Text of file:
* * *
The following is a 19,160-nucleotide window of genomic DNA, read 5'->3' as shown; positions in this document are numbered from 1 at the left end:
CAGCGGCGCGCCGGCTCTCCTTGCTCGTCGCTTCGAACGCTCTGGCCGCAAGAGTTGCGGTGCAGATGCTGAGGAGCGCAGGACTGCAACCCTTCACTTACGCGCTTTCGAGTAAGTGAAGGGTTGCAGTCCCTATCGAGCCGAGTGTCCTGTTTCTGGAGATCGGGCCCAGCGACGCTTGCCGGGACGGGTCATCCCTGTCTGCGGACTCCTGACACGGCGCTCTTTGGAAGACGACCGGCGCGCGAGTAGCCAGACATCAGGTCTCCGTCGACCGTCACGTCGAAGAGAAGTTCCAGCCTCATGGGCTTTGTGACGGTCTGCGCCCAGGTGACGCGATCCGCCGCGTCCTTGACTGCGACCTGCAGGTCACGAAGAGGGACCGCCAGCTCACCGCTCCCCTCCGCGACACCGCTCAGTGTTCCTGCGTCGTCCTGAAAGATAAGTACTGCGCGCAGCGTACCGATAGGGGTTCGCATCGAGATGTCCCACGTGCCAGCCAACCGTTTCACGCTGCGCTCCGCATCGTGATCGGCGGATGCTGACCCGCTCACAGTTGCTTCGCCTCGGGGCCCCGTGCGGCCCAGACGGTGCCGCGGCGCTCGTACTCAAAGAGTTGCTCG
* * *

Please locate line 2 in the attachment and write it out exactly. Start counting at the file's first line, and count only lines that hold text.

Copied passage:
CAGCGGCGCGCCGGCTCTCCTTGCTCGTCGCTTCGAACGCTCTGGCCGCAAGAGTTGCGGTGCAGATGCTGAGGAGCGCAGGACTGCAACCCTTCACTTACGCGCTTTCGAGTAAGTGAAGGGTTGCAGTCCCTATCGAGCCGAGTGTCCTGTTTCTGGAGATCGGGCCCAGCGACGCTTGCCGGGACGGGTCATCCCTGTCTGCGGACTCCTGACACGGCGCTCTTTGGAAGACGACCGGCGCGCGAGTAGCCAGACATCAGGTCTCCGTCGACCGTCACGTCGAAGAGAAGTTCCAGCCTCATGGGCTTTGTGACGGTCTGCGCCCAGGTGACGCGATCCGCCGCGTCCTTGACTGCGACCTGCAGGTCACGAAGAGGGACCGCCAGCTCACCGCTCCCCTCCGCGACACCGCTCAGTGTTCCTGCGTCGTCCTGAAAGATAAGTACTGCGCGCAGCGTACCGATAGGGGTTCGCATCGAGATGTCCCACGTGCCAGCCAACCGTTTCACGCTGCGCTCCGCATCGTGATCGGCGGATGCTGACCCGCTCACAGTTGCTTCGCCTCGGGGCCCCGTGCGGCCCAGACGGTGCCGCGGCGCTCGTACTCAAAGAGTTGCTCG